As our work lives move into international waters, 5 strategies assure smooth sailing
Just the other day, I was in a meeting planning an important team kickoff – and one of the stickiest questions had us studying international maps and time zones.
The challenge: When could we schedule meetings and conference calls so that all team members – based in China, Switzerland, Western Europe, and North and South America – could participate without having to wake up in the middle of the night?
A few weeks earlier, three Wunderlin Company team members worked with a client to design and facilitate a meeting for a group of business leaders from the U.S. and developing countries in Africa and Asia.
A couple months of before that, our team led a facilitator-training workshop in Eastern Europe.
So it goes these days. Our work is increasingly international – and we are not alone.
Odds are good in many organizations that you may find yourself doing more business abroad, attending international conferences, learning another culture in response to a changing work force, or interacting regularly with multi-national teams.
So it is increasingly critical to develop what some people call your International IQ.
In my first job at GE back in the 1980s, I was lucky to spend significant time in Japan and Korea and develop strong bonds with Asian counterparts. But at that time, working halfway across the globe, I was still a novelty among my friends and colleagues.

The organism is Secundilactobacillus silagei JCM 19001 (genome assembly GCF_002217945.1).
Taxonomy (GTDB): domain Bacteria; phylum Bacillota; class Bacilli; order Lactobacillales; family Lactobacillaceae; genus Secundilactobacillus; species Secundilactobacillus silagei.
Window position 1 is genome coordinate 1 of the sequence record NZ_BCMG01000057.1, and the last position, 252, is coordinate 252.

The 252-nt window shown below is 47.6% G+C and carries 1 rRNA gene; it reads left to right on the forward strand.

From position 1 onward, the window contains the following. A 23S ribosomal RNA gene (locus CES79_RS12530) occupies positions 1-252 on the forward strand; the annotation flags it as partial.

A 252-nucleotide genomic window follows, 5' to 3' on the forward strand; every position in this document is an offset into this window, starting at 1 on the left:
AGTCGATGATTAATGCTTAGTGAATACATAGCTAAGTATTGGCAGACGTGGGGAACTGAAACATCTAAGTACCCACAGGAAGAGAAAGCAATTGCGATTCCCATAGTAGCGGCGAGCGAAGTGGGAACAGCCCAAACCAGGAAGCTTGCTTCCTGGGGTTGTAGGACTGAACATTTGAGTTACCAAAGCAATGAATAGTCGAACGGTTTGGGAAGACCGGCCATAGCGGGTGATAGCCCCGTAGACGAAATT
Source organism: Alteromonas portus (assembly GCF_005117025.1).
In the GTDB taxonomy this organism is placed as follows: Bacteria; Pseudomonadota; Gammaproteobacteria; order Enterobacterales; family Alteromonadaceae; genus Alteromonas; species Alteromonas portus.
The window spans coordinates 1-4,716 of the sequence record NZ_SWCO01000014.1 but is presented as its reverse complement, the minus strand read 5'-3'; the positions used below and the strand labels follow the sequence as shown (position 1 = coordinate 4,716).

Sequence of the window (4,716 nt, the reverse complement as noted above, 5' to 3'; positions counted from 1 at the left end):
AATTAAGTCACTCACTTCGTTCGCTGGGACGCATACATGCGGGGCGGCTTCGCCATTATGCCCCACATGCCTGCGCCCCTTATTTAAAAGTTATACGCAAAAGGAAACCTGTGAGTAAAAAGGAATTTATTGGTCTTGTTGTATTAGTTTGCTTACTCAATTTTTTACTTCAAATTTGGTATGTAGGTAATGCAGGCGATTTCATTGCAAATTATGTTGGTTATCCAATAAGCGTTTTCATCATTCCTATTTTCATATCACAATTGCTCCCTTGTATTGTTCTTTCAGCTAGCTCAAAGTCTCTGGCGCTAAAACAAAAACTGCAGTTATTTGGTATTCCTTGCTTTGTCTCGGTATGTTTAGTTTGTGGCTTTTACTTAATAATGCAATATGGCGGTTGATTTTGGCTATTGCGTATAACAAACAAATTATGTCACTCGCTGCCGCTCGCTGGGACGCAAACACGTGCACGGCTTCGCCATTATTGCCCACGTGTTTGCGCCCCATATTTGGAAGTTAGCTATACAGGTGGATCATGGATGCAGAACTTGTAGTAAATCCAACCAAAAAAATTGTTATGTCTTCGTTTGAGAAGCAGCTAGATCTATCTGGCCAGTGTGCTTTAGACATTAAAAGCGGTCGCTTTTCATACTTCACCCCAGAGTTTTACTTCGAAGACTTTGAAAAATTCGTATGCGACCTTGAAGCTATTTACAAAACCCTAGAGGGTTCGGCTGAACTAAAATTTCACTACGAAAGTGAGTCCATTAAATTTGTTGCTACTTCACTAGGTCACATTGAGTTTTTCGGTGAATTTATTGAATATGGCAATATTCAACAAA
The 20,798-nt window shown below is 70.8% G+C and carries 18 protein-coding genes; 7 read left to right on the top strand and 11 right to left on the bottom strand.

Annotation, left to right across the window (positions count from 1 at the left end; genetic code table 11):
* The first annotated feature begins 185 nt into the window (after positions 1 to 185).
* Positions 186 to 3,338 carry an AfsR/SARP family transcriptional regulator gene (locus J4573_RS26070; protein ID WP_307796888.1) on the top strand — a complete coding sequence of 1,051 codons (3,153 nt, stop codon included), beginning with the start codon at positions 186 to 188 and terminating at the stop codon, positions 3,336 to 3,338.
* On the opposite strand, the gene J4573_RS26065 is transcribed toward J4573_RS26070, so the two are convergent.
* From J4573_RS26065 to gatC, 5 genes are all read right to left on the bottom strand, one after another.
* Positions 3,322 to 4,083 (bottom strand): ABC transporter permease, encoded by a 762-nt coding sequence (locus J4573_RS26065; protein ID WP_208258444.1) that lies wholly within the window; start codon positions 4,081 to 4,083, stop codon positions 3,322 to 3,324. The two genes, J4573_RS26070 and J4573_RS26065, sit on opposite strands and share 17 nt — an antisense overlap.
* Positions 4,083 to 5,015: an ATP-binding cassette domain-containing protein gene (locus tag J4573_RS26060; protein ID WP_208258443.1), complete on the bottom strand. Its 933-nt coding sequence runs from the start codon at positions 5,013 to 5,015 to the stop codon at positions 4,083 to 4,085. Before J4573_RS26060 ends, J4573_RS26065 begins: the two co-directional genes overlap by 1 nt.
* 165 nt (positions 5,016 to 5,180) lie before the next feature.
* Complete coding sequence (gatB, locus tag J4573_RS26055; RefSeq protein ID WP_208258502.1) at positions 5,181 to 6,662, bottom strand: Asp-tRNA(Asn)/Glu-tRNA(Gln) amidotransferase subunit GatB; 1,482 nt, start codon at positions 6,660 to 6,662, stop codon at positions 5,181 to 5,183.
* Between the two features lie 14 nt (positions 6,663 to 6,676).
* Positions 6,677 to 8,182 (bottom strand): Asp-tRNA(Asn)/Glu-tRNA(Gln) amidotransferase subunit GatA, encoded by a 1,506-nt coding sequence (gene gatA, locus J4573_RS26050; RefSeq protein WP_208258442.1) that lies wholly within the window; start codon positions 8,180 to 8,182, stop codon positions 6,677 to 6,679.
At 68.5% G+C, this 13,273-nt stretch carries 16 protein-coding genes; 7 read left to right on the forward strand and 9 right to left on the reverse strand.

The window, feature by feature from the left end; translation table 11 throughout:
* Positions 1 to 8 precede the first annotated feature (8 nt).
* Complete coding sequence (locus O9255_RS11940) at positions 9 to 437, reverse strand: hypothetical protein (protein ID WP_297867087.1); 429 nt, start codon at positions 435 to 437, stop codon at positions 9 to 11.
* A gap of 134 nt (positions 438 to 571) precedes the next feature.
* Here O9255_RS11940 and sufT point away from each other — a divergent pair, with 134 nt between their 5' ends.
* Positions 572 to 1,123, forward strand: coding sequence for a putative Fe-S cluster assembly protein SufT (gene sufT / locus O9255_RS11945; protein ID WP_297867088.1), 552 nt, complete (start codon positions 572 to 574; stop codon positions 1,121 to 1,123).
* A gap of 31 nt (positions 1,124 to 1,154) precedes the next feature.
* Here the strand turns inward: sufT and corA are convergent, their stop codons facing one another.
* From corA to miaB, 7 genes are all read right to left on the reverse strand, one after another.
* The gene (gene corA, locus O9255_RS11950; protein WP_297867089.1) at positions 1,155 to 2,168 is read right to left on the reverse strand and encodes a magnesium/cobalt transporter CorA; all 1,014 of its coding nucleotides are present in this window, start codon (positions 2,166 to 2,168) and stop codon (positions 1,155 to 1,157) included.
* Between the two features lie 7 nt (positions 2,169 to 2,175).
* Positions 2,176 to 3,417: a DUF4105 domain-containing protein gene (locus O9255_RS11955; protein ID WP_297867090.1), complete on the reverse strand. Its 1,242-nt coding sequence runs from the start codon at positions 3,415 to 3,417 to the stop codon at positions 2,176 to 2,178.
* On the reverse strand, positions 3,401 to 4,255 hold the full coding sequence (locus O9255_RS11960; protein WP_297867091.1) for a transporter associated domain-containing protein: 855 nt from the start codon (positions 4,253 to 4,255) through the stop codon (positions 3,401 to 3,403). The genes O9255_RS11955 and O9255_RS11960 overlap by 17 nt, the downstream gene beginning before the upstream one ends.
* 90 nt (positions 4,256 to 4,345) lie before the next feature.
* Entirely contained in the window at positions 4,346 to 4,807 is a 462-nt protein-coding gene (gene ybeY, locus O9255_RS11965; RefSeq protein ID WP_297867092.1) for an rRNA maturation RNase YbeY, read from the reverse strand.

No more. Today, international work is the way of the world and The Wunderlin Company’s team members have touched base in every continent.
“It helps me stay fresh and get new perspective,” says Judy Futch, a team member whose experiences have included classes for international executives at the University of Hawaii and Harvard Business School.
Most of my colleagues agree. So here is a road map – five key strategies – based on our team’s international work experiences that may add to your resources on this topic.
1. Do your homework
First and most important, educate yourself about the places you will be working – and the nationalities of the people you will work with.
Both publications have expanded their international coverage. WSJ publishes Asia and Europe editions – and you can click on their online edition under the words “The Wall Street Journal” to survey the different front pages. The International New York Times last year was born with the consolidation of Times international coverage with the old International Herald Tribune.
The Economist, offers a crisply written weekly briefing on wide-ranging global news and issues. Its website is lively. You can read it online or take advantage of regular subscription promotions.
Some other online resources: The U.S. State Department, which offers information geared to both travelers and businesspeople, including information on specific countries; CIA World Factbook (copy into your browser https://www.cia.gov/library/publications/the-world-factbook/); the World Bank; the International Monetary Fund and the Council on Foreign Relations.
2. Understand, accept and anticipate cultural differences.